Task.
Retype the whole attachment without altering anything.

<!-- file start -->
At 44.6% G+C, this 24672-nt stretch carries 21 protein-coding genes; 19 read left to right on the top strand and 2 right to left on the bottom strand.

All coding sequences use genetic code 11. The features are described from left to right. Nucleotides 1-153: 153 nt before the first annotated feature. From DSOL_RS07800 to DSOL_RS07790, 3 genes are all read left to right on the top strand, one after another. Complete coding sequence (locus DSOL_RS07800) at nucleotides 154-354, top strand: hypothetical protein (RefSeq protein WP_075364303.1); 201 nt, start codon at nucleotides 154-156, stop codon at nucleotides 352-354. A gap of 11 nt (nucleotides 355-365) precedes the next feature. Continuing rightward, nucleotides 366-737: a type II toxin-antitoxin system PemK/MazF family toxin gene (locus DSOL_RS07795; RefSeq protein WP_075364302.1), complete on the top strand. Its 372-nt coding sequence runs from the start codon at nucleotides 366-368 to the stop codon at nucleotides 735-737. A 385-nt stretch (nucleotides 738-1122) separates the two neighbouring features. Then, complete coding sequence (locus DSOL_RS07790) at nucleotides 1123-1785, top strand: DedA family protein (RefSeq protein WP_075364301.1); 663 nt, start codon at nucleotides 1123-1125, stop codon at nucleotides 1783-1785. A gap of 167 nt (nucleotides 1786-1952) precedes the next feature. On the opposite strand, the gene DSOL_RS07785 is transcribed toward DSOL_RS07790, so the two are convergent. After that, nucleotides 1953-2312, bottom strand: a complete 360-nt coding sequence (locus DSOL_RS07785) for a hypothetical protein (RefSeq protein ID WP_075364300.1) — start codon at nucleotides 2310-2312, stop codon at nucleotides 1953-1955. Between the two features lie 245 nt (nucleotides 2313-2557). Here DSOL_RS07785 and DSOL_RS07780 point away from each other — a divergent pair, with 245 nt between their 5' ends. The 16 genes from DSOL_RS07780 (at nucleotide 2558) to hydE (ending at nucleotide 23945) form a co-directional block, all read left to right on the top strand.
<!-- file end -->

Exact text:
At 44.6% G+C, this 24672-nt stretch carries 21 protein-coding genes; 19 read left to right on the top strand and 2 right to left on the bottom strand.

All coding sequences use genetic code 11. The features are described from left to right. Nucleotides 1-153: 153 nt before the first annotated feature. From DSOL_RS07800 to DSOL_RS07790, 3 genes are all read left to right on the top strand, one after another. Complete coding sequence (locus DSOL_RS07800) at nucleotides 154-354, top strand: hypothetical protein (RefSeq protein WP_075364303.1); 201 nt, start codon at nucleotides 154-156, stop codon at nucleotides 352-354. A gap of 11 nt (nucleotides 355-365) precedes the next feature. Continuing rightward, nucleotides 366-737: a type II toxin-antitoxin system PemK/MazF family toxin gene (locus DSOL_RS07795; RefSeq protein WP_075364302.1), complete on the top strand. Its 372-nt coding sequence runs from the start codon at nucleotides 366-368 to the stop codon at nucleotides 735-737. A 385-nt stretch (nucleotides 738-1122) separates the two neighbouring features. Then, complete coding sequence (locus DSOL_RS07790) at nucleotides 1123-1785, top strand: DedA family protein (RefSeq protein WP_075364301.1); 663 nt, start codon at nucleotides 1123-1125, stop codon at nucleotides 1783-1785. A gap of 167 nt (nucleotides 1786-1952) precedes the next feature. On the opposite strand, the gene DSOL_RS07785 is transcribed toward DSOL_RS07790, so the two are convergent. After that, nucleotides 1953-2312, bottom strand: a complete 360-nt coding sequence (locus DSOL_RS07785) for a hypothetical protein (RefSeq protein ID WP_075364300.1) — start codon at nucleotides 2310-2312, stop codon at nucleotides 1953-1955. Between the two features lie 245 nt (nucleotides 2313-2557). Here DSOL_RS07785 and DSOL_RS07780 point away from each other — a divergent pair, with 245 nt between their 5' ends. The 16 genes from DSOL_RS07780 (at nucleotide 2558) to hydE (ending at nucleotide 23945) form a co-directional block, all read left to right on the top strand.